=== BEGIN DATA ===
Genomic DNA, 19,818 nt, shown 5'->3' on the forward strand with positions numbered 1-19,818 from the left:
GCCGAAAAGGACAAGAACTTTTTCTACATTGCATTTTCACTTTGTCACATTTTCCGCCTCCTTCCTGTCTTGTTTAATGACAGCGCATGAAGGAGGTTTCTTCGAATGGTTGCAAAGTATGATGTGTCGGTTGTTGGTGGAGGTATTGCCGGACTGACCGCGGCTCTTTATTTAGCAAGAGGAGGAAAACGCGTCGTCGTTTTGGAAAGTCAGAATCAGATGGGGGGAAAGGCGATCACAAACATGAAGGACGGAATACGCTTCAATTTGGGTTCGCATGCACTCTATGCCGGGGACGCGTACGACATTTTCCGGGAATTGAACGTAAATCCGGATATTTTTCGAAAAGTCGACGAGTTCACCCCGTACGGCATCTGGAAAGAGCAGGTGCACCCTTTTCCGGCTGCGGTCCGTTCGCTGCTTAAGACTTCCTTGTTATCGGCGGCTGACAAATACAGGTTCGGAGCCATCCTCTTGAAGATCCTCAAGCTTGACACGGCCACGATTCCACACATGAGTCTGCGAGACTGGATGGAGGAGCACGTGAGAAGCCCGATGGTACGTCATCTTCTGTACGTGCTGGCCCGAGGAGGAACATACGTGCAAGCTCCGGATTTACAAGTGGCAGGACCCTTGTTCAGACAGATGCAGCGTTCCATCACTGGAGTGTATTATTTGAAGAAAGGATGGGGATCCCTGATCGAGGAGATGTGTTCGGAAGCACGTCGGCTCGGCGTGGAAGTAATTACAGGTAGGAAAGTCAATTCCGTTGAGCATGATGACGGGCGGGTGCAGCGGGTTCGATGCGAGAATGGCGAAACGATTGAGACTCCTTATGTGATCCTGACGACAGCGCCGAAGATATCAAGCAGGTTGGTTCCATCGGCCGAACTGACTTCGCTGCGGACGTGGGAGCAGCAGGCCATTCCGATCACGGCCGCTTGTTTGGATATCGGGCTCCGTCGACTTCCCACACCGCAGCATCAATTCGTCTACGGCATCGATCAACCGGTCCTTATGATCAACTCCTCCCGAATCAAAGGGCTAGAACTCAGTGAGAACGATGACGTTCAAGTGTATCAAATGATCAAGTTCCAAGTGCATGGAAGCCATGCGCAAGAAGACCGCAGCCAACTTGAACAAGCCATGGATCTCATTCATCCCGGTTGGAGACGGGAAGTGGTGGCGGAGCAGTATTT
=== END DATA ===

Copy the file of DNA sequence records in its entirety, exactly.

Genomic DNA, 19,818 nt, shown 5'->3' on the forward strand with positions numbered 1-19,818 from the left:
GCCGAAAAGGACAAGAACTTTTTCTACATTGCATTTTCACTTTGTCACATTTTCCGCCTCCTTCCTGTCTTGTTTAATGACAGCGCATGAAGGAGGTTTCTTCGAATGGTTGCAAAGTATGATGTGTCGGTTGTTGGTGGAGGTATTGCCGGACTGACCGCGGCTCTTTATTTAGCAAGAGGAGGAAAACGCGTCGTCGTTTTGGAAAGTCAGAATCAGATGGGGGGAAAGGCGATCACAAACATGAAGGACGGAATACGCTTCAATTTGGGTTCGCATGCACTCTATGCCGGGGACGCGTACGACATTTTCCGGGAATTGAACGTAAATCCGGATATTTTTCGAAAAGTCGACGAGTTCACCCCGTACGGCATCTGGAAAGAGCAGGTGCACCCTTTTCCGGCTGCGGTCCGTTCGCTGCTTAAGACTTCCTTGTTATCGGCGGCTGACAAATACAGGTTCGGAGCCATCCTCTTGAAGATCCTCAAGCTTGACACGGCCACGATTCCACACATGAGTCTGCGAGACTGGATGGAGGAGCACGTGAGAAGCCCGATGGTACGTCATCTTCTGTACGTGCTGGCCCGAGGAGGAACATACGTGCAAGCTCCGGATTTACAAGTGGCAGGACCCTTGTTCAGACAGATGCAGCGTTCCATCACTGGAGTGTATTATTTGAAGAAAGGATGGGGATCCCTGATCGAGGAGATGTGTTCGGAAGCACGTCGGCTCGGCGTGGAAGTAATTACAGGTAGGAAAGTCAATTCCGTTGAGCATGATGACGGGCGGGTGCAGCGGGTTCGATGCGAGAATGGCGAAACGATTGAGACTCCTTATGTGATCCTGACGACAGCGCCGAAGATATCAAGCAGGTTGGTTCCATCGGCCGAACTGACTTCGCTGCGGACGTGGGAGCAGCAGGCCATTCCGATCACGGCCGCTTGTTTGGATATCGGGCTCCGTCGACTTCCCACACCGCAGCATCAATTCGTCTACGGCATCGATCAACCGGTCCTTATGATCAACTCCTCCCGAATCAAAGGGCTAGAACTCAGTGAGAACGATGACGTTCAAGTGTATCAAATGATCAAGTTCCAAGTGCATGGAAGCCATGCGCAAGAAGACCGCAGCCAACTTGAACAAGCCATGGATCTCATTCATCCCGGTTGGAGACGGGAAGTGGTGGCGGAGCAGTATTT